Various techniques and framework are developed and applied in the process of performance measurement, depending upon contingent factors. Such techniques are also called performance measures. Out of them some of the important and new techniques are as follows;

  • The value-based management (VBM)approach
    VBM is a return to economic values in assessing the performance of the firm and places the concerns of shareholders above others. In this tool, it maintains that an organization's strategy should be tested, based on whether it adds value for its shareholders. Shareholder value, a key corporate objective of many companies, is achieved when the return from capital employed in the business is greater than the cost of obtaining funds. Traditionally performance in this area has been measured using accounting ratios such as earnings per share, return on capital employed and return on investment.
  • Activity-based costing and activity-based management (ABC and ABM)
    The focus of ABC is on the activities and processes within an organization and is based on the principle that by controlling the activities that consume resources, costs can be controlled at source. The development of activity based costing (ABC) and activity-based management (ABM) has led to radical changes in cost management systems. 

ABC provides accurate information about the true costs of those activities; ABM makes use of this information through value analysis and performance measures which support strategic and operational decision- making. Where ABM is implemented it can provide the data needs to plan and direct improvement activities and eliminate waste.

  •  Balanced scorecard
    The balanced scorecard is a tool to articulate, execute and monitor strategy using a mix of financial and non-financial measures. It is designed to translate vision and strategy into objectives and measures across following four balanced perspectives:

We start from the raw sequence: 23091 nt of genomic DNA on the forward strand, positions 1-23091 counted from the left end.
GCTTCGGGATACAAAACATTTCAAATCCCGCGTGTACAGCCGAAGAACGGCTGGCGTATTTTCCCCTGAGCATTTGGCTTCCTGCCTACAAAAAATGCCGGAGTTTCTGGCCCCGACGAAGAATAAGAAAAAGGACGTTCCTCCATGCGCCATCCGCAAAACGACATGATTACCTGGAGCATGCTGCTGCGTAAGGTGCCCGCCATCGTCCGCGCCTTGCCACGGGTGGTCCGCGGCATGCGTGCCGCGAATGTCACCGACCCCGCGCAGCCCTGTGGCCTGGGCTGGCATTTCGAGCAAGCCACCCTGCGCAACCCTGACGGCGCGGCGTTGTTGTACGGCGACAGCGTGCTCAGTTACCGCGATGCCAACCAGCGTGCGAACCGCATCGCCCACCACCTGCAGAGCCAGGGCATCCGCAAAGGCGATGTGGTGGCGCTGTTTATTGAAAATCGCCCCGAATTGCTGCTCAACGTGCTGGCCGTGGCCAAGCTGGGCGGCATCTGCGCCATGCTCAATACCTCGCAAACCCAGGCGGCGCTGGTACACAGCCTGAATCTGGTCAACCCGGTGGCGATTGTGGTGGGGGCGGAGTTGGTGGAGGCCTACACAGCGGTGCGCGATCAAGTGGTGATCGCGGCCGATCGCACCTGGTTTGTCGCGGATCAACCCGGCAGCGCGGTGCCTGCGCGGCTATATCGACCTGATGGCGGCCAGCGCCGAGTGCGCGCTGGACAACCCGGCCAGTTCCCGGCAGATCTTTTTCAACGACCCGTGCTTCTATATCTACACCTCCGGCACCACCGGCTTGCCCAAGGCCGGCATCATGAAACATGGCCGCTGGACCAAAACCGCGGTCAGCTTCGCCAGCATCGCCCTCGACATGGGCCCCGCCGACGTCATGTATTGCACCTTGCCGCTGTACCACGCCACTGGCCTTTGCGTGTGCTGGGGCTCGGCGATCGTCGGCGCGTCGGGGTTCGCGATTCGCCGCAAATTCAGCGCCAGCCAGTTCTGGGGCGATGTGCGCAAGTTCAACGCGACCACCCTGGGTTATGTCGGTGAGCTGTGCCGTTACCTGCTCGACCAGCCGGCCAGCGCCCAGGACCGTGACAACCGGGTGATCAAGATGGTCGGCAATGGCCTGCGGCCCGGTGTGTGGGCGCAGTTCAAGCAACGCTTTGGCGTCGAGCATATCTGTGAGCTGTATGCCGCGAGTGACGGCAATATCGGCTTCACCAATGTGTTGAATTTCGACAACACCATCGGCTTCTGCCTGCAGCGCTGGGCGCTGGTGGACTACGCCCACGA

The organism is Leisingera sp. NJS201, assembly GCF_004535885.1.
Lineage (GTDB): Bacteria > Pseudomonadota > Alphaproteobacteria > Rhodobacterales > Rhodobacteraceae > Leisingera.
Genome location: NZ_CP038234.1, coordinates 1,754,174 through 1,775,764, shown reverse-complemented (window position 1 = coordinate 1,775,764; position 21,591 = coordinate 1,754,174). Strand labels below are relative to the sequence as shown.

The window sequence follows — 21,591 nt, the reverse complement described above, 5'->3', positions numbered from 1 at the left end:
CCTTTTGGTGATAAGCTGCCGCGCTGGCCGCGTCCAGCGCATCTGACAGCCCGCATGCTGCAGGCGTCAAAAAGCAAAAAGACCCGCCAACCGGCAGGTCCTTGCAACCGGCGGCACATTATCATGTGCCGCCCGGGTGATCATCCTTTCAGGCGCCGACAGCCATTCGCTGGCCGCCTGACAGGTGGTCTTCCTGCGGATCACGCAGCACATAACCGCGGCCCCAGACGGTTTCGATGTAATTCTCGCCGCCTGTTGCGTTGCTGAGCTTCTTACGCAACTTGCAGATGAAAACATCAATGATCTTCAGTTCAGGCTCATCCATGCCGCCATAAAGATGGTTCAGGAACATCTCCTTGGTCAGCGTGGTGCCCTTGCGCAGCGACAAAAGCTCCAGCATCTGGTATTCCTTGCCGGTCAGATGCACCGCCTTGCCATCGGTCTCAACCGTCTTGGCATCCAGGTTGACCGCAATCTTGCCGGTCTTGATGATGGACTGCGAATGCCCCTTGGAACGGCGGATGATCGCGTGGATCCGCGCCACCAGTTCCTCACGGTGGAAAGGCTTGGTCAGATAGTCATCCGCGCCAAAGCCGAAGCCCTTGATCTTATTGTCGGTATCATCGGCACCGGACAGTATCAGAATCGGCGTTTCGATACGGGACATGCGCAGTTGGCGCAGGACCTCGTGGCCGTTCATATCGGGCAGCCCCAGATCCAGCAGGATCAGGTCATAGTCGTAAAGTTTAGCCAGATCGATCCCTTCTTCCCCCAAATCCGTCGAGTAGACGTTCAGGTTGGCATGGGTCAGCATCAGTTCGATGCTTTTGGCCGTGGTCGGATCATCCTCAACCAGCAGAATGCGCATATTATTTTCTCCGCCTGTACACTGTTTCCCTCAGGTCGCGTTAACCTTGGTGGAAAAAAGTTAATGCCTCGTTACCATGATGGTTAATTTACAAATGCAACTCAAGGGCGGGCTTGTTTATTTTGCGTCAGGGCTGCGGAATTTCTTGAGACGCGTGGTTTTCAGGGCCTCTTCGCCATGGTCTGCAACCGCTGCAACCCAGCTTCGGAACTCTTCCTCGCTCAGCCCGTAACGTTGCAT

-financial,
    -customers,
    -internal business processes and
    -learning and growth.
    It, therefore, focuses on all the activities that generate financial results, rather than the financial side alone. The scorecard depicts strategy as a series of cause and effect relationships between critical variables and gives a framework for ensuring that strategy is translated into a coherent set of performance measures.
  • Benchmarking
    It is a method or tools for identifying and importing best practices in order to improve performance. It is the process of learning, adapting, and measuring outstanding practices and processes from any organization to improve performance. Finding Key Performance Indicators knowing the best practices of “Best in class Organization” is the aim of organization to improve its performance. It tends to be used more for generic or common processes and functions such as human resources and finance.
  • Six Sigma 
    Six Sigma is a performance measurement framework initially pioneered by Motorola but now adopted by many companies. The letter sigma δ, derived from the Greek alphabet, is used by statisticians to measure the variability of a process. Companies that advocate the Six Sigma approach measure their performance against a standard of 3 variations per million opportunities – which equates to getting things right 99.999 per cent of the time.

Essentially, Six Sigma is a management tool designed to cut waste and make better, cheaper or faster products or services. It does this by selecting an objective or a goal, measuring how well the company is doing against it in terms of variation and then making changes in order to achieve the Six Sigma standard

Six Sigma forms a part of a larger performance management model
D- Define the goal of the improvement activity. At the top level the goals will be the strategic objectives of the organization, such as higher ROI or market share. At the operations level, a goal might be to increase the throughput of a production department. At the project level goals might be to reduce the defect level and increase throughput. Apply data-mining techniques to identify potential improvement opportunities.
M- Measure the existing system. Establish valid and reliable metrics to help monitor progress towards the goal(s) defined at the previous step. Begin by determining the current baseline. Use exploratory and descriptive data analysis to help you understand the data.
A- Analyze the system to identify ways to eliminate the gap between the current performance of the system or process and the desired goal. Apply statistical tools to guide the analysis.
I- Improve the system. Be creative about finding new ways to do things better, cheaper or faster. Use project management another planning methods to validate the improvement.
C- Control the new system. Institutionalize the improved system by modifying compensation and incentive systems, policies, procedures, MRP, budgets, operating instructions and other management systems. You may wish to utilize systems such as ISO 9000 to assure that documentation is correct.